Ostia Antica, you have probably never heard of it, but if you are in Rome, this ancient Roman city is one you don’t want to miss. Ostia Antica is similar to Pompeii, but without the long trip and the crowds! It’s certainly one of the most underappreciated sites in Italy. The once working port town is now ruins where you will see warehouses, homes, shopping areas, baths, a theater, and restaurants.
When we went to Rome I had my heart set on seeing Pompeii, but the distance was far too long for the days we had, and we were already tired from traveling. I remembered reading about Ostia Antica, so we settled in for the 30-minute train ride in hopes of a great day. We were shocked to find a sprinkle of tourists. What surprised us, even more, was how breathtakingly beautiful the site was.
Walking around it’s easy to let your imagination flow back 2,000 years to when this ancient Roman seaport was thriving. During its heyday, Ostia was a densely populated city of over 60,000 people. The beautifully preserved ruins, just 20 miles from Rome, give you an excellent idea of what life was like during the height of the Roman Empire.
History of Ostia Antica
Ostia Antica, or the city without the volcano, is at the mouth (ostium) of the Tiber River. Ostia was founded around 620 B.C., and it was a naval base, complete with a fort. In 150 A.D. Ostia served as a busy commercial port town crammed with people from all over the Roman empire.
Ostia Antica’s primary function was to receive grain and ship it to Rome’s one million inhabitants. The grain was stored in warehouses and sometimes made into bread before being transported into the capital fourteen miles away. The town was filled with sailors, ship-owners, rope-makers, merchants, slaves, soldiers and civil servants and plenty of unpleasant types. Syrians rubbed shoulders with Gauls; the port was a veritable melting pot.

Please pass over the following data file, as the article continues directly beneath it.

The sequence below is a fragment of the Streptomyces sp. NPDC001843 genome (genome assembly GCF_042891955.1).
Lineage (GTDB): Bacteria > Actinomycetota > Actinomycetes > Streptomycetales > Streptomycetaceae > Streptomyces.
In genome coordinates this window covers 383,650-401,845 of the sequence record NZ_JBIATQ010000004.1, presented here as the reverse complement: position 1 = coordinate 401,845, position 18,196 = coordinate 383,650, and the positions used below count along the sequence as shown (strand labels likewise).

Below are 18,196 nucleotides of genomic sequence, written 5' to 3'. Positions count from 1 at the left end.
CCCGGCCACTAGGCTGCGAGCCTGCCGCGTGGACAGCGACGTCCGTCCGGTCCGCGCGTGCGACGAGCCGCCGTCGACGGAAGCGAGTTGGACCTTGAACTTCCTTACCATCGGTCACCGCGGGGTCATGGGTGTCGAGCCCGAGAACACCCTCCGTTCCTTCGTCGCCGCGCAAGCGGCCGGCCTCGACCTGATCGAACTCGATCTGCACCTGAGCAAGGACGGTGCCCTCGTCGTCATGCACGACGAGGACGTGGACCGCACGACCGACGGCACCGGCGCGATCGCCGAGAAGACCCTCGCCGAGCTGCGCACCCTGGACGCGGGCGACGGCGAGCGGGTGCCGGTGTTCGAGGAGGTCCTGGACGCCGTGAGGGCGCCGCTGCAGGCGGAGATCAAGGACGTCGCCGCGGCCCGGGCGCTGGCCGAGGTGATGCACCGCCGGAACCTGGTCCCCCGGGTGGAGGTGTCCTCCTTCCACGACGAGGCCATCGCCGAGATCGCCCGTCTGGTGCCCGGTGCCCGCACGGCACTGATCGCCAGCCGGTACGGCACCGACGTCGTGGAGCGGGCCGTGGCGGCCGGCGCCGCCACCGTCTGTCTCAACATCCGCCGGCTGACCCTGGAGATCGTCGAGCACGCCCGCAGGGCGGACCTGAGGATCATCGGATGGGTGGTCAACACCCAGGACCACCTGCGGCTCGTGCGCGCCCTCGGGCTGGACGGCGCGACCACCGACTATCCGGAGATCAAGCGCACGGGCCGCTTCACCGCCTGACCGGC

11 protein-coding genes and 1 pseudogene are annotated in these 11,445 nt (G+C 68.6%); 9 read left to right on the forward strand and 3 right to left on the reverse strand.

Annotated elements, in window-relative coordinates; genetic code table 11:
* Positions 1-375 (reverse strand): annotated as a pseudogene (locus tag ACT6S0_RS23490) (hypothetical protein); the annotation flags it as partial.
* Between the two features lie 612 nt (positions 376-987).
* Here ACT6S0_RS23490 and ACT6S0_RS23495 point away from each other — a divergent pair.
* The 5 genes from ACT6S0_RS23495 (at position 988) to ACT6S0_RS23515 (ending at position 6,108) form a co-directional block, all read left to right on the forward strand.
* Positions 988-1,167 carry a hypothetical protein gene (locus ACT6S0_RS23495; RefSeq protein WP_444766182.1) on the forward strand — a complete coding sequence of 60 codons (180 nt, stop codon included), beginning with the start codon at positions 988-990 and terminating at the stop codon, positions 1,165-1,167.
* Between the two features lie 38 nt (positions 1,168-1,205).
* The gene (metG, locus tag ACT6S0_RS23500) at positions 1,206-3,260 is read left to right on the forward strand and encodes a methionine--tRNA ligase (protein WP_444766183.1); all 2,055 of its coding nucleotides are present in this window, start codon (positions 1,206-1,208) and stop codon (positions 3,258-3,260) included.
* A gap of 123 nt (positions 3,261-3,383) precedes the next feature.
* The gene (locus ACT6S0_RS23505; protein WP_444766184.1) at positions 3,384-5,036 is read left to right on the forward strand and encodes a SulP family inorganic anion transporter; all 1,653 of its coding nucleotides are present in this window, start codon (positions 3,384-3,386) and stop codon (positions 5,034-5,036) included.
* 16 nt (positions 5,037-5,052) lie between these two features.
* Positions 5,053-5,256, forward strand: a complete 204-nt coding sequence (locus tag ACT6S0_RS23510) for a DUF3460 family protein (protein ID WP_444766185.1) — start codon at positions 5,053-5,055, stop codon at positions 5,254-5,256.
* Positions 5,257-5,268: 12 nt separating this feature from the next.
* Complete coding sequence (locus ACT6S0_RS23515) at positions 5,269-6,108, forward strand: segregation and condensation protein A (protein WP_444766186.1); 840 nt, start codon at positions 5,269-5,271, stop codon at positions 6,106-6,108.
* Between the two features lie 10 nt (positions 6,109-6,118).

When the fall of Rome occurred the port was abandoned, and over time the harbor silted up, and the town was covered with mud. Thanks to all the mud, it protected the city’s architecture and artworks from the effects of time. Thanks, mud!
You can wander around the buildings that were preserved up to the second floor. Visit the Roman Theater, where plays are held during the summer. As you walk the main street, you can observe the Baths of Neptune and Cesaii, the marketplace or public square, temples to ancient deities, the forum and even Ostia Synagogue, which is the oldest known synagogue site in Europe.
It’s amazing to see the differences between homes of a workman and sailor vs. the richer class. Still alive and well in today’s day in age, but incredible to see none the less. Homes that belonged to the wealthy class had ornate statues, mosaics, and columns, while the workman lived in an insule, which looks like a modern day flat.
Ostia boasts some amazing black-and-white mosaics that are very detailed. A fun item to take a look at is the ancient public lavatory! With the main street running more than a mile and no modern homes or buildings, roads or telephone wires it’s easy to let your imagination run. Walking on the main street, you can imagine the four-wheel carts coming through the town, the hustle and bustle of merchants selling items and the restaurants filling the air with the smell of food.